The Hunt with olive ridley turtles in rushikulya in the eastern coast of india Winner of Sanctuary Asia Wildlife Service Award A thing of beauty! In NSTR

"The choice is ours to make: Will we stand by silent, and watch the slaughter? Watch the forests fall? Watch, as wild creatures fall off the map of India? Do we want an India that is silenced of the roar of the tiger? Do we want to live in a country where forests are barren, its land infertile? Or will we stand up and fight? So that we do not tell our children, ‘Once were tigers....." If not, help us, help them.

01st Feb 2014
Up stream minihydle project in Western Ghats of Karnataka. Photo- Niren Jain

Is ‘green’ energy really green?

There are large concentration of wind energy farms in the deserts and grasslands of Kutch and Rajasthan — and a great push for their further expansion. These grasslands, usually dismissed as ‘wastelands’, are throbbing ecosystems, harbouring some of our rarest wildlife, including the critically endangered GIB, lesser floricans, wolves, blackbucks, wild asses and caracals. The Union Ministry of Environment & Forests’ guidelines for GIB recovery programme cites wind turbines as a “major threat to the these low flying birds”, and have strongly advocated that such bustard-unfriendly development be curtailed. In a recent visit to Rajasthan’s Desert National Park, I saw the devastation first hand. Outside the park, the entire landscape is an endless wind farm (in fact, this region has one of the largest such farms in the world). The turbines are lethal for the birds, and along with transmission lines that criss-cross the landscape, allows no safe flyways to the GIBs, Houbara Bustards, vultures and other raptors that this region is known for. Forest staff and researchers working here assert that the GIBs have abandoned areas where wind mills have come up — a fact corroborated by conservationists in Kutch.

13th Jan 2014

Book Review: Tiger Fire

Tiger Fire is a one stop shop on all things tiger. A definite must-have for those who care for, or interested in the tiger—and a hook to those not yet initiated. Reading the book was a fascinating, almost humbling experience. Even for one who devours literature on this big cat—Tiger Fire offered something new. It renewed my acquaintance, left me a little more smitten, even more intrigued. And therein lies the beauty of this beast, who retains its mystery and its magic--which are well reflected in Tiger Fire.

20th Dec 2013
My beautiful picture

Satkosia: A Silent Sariska

In Satkosia Tiger Reserve in Orissa, the tiger may be locally extinct, or at best, close to it. Worse, rather than make efforts to revive this tigerland, the state seems intent to write the reserve and its tigers off.

10th Dec 2013

Pangolins: ‘The new rhinos’

he pangolin is that currently it is the ‘hottest’ item in the illegal wildlife market. The volumes are unprecedented, and the crime is an organised one, on the lines of the illegal trade in tiger derivatives, rhino horns and ivory. Traders advance money to their local contacts who hire poachers. The pangolin’s scaly armour, given by nature as a protective cover, has become its curse. The scales are made of keratin, the same substance as a rhino horn or human nails, and are ground into traditional medicine-believed to ‘cure’ various diseases, including headaches, asthma, certain cancers and boost the virility of impotent souls.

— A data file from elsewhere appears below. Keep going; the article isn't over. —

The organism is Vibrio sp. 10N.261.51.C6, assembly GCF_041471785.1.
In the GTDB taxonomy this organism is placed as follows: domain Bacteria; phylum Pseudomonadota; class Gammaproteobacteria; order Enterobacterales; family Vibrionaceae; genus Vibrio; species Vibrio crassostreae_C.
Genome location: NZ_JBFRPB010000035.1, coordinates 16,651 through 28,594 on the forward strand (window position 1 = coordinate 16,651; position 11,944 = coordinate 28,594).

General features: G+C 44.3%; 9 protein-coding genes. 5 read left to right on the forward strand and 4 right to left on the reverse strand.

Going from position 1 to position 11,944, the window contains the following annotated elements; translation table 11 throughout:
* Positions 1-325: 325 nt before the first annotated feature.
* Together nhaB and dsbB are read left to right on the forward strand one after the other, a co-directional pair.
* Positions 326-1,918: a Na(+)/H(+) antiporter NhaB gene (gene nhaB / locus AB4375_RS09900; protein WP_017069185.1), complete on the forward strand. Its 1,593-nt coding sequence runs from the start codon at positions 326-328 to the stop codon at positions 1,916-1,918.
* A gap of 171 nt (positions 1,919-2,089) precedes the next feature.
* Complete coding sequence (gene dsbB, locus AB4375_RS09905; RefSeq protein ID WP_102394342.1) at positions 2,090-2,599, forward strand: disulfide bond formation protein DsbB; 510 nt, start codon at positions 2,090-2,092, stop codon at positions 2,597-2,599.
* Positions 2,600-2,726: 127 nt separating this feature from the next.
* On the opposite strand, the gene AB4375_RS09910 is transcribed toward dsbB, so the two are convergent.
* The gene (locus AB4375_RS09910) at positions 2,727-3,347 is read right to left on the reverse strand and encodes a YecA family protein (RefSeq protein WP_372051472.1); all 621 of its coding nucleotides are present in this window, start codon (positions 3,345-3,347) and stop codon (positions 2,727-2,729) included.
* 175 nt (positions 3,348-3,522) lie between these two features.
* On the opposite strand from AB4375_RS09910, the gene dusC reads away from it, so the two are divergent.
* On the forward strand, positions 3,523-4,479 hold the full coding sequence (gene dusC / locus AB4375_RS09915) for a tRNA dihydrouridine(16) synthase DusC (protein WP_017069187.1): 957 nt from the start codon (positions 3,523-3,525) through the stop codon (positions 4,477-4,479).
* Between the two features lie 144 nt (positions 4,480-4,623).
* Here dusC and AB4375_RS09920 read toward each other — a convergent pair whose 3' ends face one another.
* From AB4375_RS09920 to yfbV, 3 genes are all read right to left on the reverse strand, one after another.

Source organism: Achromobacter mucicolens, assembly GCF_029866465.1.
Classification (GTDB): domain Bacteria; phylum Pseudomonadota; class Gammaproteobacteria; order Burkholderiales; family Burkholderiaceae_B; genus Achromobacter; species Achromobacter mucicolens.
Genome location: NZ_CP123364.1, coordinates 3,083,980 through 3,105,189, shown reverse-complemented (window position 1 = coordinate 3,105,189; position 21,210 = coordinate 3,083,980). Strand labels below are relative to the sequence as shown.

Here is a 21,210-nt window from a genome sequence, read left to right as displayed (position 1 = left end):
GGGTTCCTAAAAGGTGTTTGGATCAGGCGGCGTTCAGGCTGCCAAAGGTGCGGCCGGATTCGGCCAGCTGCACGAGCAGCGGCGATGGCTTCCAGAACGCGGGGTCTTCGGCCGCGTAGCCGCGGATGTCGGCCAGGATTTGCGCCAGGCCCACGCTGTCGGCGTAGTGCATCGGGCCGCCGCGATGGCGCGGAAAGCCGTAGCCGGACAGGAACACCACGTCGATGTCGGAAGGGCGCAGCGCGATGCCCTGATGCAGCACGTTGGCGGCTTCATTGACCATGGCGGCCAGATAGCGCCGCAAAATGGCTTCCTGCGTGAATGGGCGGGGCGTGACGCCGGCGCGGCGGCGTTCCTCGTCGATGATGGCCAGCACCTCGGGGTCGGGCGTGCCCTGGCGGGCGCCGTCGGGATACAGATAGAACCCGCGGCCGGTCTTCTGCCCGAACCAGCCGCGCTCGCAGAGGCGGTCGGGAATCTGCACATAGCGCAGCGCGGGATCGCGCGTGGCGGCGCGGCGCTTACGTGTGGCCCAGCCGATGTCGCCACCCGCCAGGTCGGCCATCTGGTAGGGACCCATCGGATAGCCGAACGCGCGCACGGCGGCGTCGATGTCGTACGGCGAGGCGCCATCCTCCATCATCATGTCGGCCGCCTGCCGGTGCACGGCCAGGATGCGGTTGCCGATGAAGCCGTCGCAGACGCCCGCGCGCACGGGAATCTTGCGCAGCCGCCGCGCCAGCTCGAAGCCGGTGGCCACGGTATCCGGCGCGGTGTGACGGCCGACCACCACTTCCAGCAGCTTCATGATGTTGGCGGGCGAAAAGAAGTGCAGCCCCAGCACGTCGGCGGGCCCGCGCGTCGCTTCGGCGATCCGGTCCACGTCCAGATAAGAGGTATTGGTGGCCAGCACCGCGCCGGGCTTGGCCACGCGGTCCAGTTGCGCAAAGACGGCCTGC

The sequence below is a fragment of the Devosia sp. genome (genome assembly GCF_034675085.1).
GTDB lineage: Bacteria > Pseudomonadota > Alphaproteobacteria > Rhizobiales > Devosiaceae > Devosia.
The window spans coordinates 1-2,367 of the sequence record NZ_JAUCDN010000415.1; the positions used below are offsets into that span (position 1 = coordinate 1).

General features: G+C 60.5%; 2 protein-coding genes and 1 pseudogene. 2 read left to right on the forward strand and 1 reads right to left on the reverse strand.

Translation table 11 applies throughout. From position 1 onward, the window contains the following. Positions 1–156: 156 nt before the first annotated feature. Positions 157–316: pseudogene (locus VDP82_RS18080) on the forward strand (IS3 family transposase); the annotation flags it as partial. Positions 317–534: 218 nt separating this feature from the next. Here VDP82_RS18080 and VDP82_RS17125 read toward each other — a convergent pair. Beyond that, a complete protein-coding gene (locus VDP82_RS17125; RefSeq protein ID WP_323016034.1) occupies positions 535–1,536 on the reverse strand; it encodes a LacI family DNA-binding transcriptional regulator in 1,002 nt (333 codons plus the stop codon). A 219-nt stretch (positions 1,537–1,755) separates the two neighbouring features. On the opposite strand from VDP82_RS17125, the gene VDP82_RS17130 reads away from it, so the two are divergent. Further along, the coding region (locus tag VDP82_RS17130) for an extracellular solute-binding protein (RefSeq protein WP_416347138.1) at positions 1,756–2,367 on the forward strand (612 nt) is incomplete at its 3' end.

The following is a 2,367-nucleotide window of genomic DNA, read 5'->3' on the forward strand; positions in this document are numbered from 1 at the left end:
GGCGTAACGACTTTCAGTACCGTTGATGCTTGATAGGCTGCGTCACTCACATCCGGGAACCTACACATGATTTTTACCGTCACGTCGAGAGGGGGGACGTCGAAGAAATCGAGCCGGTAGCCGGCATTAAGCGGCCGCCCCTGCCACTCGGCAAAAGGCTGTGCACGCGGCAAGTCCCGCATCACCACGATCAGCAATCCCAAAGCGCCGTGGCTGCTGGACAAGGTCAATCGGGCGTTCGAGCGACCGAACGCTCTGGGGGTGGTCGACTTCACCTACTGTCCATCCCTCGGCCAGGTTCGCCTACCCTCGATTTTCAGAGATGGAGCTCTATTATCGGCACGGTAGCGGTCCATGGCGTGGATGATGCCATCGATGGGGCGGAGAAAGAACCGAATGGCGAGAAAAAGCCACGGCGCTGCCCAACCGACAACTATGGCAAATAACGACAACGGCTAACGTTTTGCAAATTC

08th Dec 2013
ele_killed_train_N Bengal

Failing our Gods: The slaughter of elephants

If we are to grant elephants the basic right of passage, then it is important that we secure their habitats and corridors. Yet the Government is fighting shy of granting legal cover to elephant habitat. While States like Chhattisgarh and Orissa bowed to industry pressure and backed out of creating elephant reserves which overlapped coal and iron ore deposits that they had committed to, the Centre has surrendered to the coal lobby and is dragging its feet on securing elephant habitat. Currently, elephant reserves and corridors do not have any legal status or protective cover. The National Board for Wildlife has recommended to the MoEF that key wildlife corridors and Elephant reserves be declared as Eco-Sensitive Zones so mega infrastructural and other projects go through the rigour of scrutiny from a wildlife perspective. This was also recommended by the Elephant Task Force, which broadens the protective cover to include ESZs, Conservation or Community Reserves, or extension of existing PAs. They also recommend that railway projects — currently exempt — should be brought under the purview of the Environment Impact Assessment.

24th Nov 2013
Editorial, TigerLink-November 2013

Editorial, TigerLink-November 2013

It’s been a good––and newsy––six months since the last issue of TigerLink. The good news that I would like to start with is that India is on the verge of notifying at least four new tiger reserves: Pilibhit in Uttar Pradesh, Rajaji in Uttarakhand, Guru Ghasidas in Chhattisgarh and Navegaon-Nagzira in Maharashtra. Some like Mhadei in Goa may also hopefully see the light of day soon, while yet others like Sunebada in Orissa and Suhelwa (UP) unfortunately lie in abeyance…

26th Oct 2013
My beautiful picture

Meeting of the State Board for Wildlife, Uttarakhand, 16th September 2013

The State Board for Wildlife, Uttarakhand met on 16th September 2013.   Some of the discussions and decisions are summarised below: Finalisation of the minutes of the SBWL meetings will be...

16th Oct 2013

A Common Heritage

Indeed, human-drawn boundaries have little meaning for nature. Wild, free, unencumbered by artificial lines and protocols, wild animals transcend countries, a fact that must be factored into our conservation strategies. Borders are the final frontiers for many wild animals, the world’s last great wilderness’s, and nations must unite, for the sake of shared natural heritage, and their own people, to safeguard these common assets.